The gold dayi also has fortitude. Deep into the session, there is still a strength of kuwei and full body that is not present in most of the recent Dayi teas I have tried. It is clear why Cloud and the HK tea forum crowd are backers of this tea.
Read more below:
Thank you mrmopar for this sample Pu-er!
What a lovely gift I received one day a about a month ago from my friend mrmopar. Samples of Pu-er! Tears of delight, really!
Tucked into the package were little tuo cha’s that I can’t read the names of (written in Chinese) so I won’t be reviewing them, but they look like pieces of candy. Colored wrappers full of mystery.
I’m having so much fun with them!
This morning, I picked one of the chunky samples in a labeled zip bag. It looked like dark, hard and gnarly Shu Pu-erh bark. Excellent!
A quick wash first, and I was set for several infusions in my purple clay Gaiwan.
Only the first infusion had a lighter brown color. The rest was deep red-brown. The wet leaf scent was mild, more on the vanilla bread side than leather.
My first impression was, this is a good Pu-erh.
I could tell right away with the first light steeping, that there was something different about the taste. It was slightly sweet, very juicy with a spice to it that I couldn’t sort out and pin down.
The feeling of the tea in my mouth was light and smooth…with the flavor of banana skin way off in the background. At first I wasn’t convinced of that, and I walked around the room to make sure I wasn’t picking up a scent from somewhere else. Banana skin, yes.
Steeping again, a much thicker brew this time, and quite red-brown. The flavor was still not earthy or woody and no flavor of cedar either.(This was another surprise because I would have expected woodiness with such vibrant color.)
What I tasted was vanilla cream, some salt and a hint of caramel.
There was something else. Spice or herb, a savory something that I could not identify. The Pu-erh was playing with me gently.
Pouring a third time, the thick and rich broth tasted more like cedar wood with a tang that lasted just a moment…then melted away into a smooth, sweet velvety finish.
I am always tempted to add a few (very few) grains of sugar when a Pu-erh comes to the caramel, cedar, salty stage. I know what will happen next! The same flavor that you taste with quality caramels is what this Pu-erh tastes like with just a little sweetness added to it. (a little cream is nice too). I love salted creamy caramel!
Don’t misunderstand, I like my Pu-erh straight, but sometimes…it becomes dessert towards the last of the steepings.
This is a very good Pu-erh!
I wrote a story for my blog and here’s an intro if you want to read more, it’s about a time long ago when I was working at the Children’s Shelter School, Christmas (1979). www.teaandincense.com
Shelter School Christmas
Our facility was a room in an abandoned Psychiatric Hospital from the 1930’s. A big, drafty, wood and plaster building that creaked and groaned. It looked like a set from an old Hollywood movie!
Two social workers sat in the hallway at all times, while the teacher and I were alone with 10-15 students in a classroom lined with floor to ceiling bookshelves and tall windows, (a scene right out of a Harry Potter movie set). If you peeked in, you’d agree it was a strange looking scene, old radiators and wood planking.
During the Christmas Holidays I decided to plan a party. Without a kitchen, I was still able to teach the kids to make snacks. Then, we decorated by cutting colored paper rings and streamed them across the room. We made strings of popcorn and glittery stars. Each student made a soft, stuffed ornament that was theirs to keep and take to whichever group home or foster home they would be sent to.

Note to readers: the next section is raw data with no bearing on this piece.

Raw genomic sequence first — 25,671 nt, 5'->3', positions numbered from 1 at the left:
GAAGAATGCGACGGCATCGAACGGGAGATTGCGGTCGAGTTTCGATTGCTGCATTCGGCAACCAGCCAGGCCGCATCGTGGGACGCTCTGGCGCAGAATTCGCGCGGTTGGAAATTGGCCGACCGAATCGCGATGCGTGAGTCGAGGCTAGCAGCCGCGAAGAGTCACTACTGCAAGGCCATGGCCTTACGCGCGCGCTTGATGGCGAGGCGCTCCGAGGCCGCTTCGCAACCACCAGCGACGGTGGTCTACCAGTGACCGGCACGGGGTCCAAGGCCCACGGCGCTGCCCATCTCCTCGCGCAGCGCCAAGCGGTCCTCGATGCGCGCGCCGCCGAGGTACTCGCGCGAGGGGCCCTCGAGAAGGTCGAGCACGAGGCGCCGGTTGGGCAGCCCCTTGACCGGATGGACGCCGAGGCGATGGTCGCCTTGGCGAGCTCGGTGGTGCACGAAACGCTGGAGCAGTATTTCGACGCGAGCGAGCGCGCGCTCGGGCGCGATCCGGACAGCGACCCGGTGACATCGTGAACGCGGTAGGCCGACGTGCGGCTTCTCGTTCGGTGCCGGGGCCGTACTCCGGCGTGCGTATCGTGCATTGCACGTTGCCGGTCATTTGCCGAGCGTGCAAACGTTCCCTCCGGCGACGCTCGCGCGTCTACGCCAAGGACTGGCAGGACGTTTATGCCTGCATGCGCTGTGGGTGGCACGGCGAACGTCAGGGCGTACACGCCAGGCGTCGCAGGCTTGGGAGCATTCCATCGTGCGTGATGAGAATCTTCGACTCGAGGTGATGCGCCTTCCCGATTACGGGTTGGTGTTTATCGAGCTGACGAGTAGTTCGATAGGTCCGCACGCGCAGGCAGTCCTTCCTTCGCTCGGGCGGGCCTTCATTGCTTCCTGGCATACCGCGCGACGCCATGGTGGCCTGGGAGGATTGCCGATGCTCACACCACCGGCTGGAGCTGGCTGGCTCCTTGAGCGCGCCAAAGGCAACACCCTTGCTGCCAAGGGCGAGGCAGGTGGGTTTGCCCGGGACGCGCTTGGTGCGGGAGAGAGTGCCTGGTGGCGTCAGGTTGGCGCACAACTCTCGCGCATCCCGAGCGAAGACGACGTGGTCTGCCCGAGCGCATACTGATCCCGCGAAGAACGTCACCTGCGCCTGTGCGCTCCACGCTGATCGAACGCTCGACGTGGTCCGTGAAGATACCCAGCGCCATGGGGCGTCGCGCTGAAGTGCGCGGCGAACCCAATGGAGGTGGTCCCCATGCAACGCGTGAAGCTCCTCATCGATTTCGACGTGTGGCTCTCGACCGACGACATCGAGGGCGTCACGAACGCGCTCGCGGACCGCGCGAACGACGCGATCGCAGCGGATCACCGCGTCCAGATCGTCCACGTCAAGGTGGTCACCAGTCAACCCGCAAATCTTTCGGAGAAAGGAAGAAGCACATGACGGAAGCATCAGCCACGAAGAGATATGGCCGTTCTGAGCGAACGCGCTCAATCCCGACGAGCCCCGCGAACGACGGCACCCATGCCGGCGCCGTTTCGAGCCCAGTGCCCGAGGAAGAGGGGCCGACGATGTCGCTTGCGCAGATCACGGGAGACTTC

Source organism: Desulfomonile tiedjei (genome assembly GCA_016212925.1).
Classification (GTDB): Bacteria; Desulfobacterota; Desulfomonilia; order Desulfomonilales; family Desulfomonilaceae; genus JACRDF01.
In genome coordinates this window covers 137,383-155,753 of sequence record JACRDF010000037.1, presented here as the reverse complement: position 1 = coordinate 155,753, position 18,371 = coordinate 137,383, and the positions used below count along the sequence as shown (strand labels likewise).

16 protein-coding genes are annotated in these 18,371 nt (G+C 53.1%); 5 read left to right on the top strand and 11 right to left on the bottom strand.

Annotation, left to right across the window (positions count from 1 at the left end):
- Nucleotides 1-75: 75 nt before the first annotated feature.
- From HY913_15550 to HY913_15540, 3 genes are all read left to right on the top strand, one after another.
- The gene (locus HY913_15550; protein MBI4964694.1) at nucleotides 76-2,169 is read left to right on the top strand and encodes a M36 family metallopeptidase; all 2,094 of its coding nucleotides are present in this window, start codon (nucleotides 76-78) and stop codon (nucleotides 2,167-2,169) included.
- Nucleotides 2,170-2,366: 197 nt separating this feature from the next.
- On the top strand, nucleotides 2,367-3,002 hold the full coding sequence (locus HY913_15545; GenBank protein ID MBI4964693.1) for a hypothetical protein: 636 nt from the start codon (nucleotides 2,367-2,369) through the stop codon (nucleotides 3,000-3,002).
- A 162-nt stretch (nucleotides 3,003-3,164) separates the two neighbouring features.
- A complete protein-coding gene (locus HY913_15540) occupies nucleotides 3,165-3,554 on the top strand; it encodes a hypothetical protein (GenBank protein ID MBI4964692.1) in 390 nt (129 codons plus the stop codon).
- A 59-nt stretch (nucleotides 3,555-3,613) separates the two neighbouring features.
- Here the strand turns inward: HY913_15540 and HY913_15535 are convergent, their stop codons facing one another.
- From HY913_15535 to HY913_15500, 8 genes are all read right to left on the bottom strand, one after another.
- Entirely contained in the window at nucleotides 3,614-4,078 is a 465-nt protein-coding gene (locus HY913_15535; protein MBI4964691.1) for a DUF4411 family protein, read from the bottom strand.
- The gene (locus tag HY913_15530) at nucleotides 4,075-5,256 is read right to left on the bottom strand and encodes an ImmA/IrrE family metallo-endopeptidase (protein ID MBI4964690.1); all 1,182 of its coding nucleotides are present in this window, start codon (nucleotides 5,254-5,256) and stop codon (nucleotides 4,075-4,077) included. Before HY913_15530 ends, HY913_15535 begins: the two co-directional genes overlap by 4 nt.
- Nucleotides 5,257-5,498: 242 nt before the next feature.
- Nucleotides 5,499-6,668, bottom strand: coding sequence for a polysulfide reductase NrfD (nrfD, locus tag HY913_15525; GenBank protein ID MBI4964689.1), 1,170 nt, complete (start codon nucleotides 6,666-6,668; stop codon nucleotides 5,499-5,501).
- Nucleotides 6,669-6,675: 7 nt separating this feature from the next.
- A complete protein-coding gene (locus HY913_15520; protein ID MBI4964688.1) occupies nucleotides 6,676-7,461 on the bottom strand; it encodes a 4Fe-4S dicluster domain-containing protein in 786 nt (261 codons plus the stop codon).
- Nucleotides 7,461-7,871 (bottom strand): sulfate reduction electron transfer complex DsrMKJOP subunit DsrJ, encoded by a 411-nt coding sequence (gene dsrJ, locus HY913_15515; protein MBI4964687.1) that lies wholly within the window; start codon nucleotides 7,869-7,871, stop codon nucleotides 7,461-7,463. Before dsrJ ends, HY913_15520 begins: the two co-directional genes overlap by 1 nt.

It was important to show how to create something from little or nothing, how to celebrate when life is frightening and uncertain. It’s a great lesson in life.
We were going to finish with a party!
I taught some of the tougher hard to reach boys how to properly serve tea and snacks. We even used serving trays for our party.
These boys took their job seriously, practicing over and over again.
(the story continues)
Oh, by the way…Happy St. Nicholas Day! Dec. 6th this is celebrated in many places around the World. 4th Century Nicholas of Myra gave to the poor and defended children and women. He paid the dowery for poor women to marry (something important back then).
Thank you, Bonnie, for the sample :)
Dry smell: This tea smells really nice. It smells very very sweet. It has an unusually vegetal smell for a puerh. It is a moist smell like a fresh forest. I can also smell a little hint of green bean.
Wet smell: This tea smells really great after the first steeping. It still has the extremely sweet smell and vegetal taste. The most prominent smell is still something that reminds me of green snap pea’s
Taste: The taste is kinda funky. It has a sweet taste but also a starchy note and feel. There is a deep woody flavor that tastes like a freshly cut down tree.
EDIT: After 1.5 litres of my red aura cake and a litre of this I’m feeling really calm, happy, and relaxed. I’m assuming this is what people describe as qi. I’m not sure if it’s just this tea or a combination of both
Thank you Bonnie for this fantastic puerh sample!
Dry smell: The dry smell is very woody and, surprise surprise, dry. It doesn’t have a deep wet earth smell but a dry smell resembling bark and cork board. I would describe it as a cooling smell but still very deep. It also has a hint of leafy sweetness, like fall.
Wet smell: It still possesses the leafy sweetness and cooling scents. Nearly all of the cork smell and dryness, however, is gone. There is a fairly large difference between the smell of the dry leaf and wet leaf. It is a nice and light smell.
Taste: The taste is very interesting. It is fairly light but very very sweet compared to other puerhs I’ve tried. The most surprising thing happened on my first sip. The very first flavor that jumped out at me when I tasted this tea is, wait for it, MARSHMALLOW. I don’t know what it is or how else to describe it but every sip I can clearly taste marshmallows. This mixed with the typical puerh flavor makes me think of a night on the beach enjoying smores with my family. I can’t wait for christmas so I can buy some more of this tea!!! :)
Amount: 10g in 120ml Yixing teapot. 90C water temp.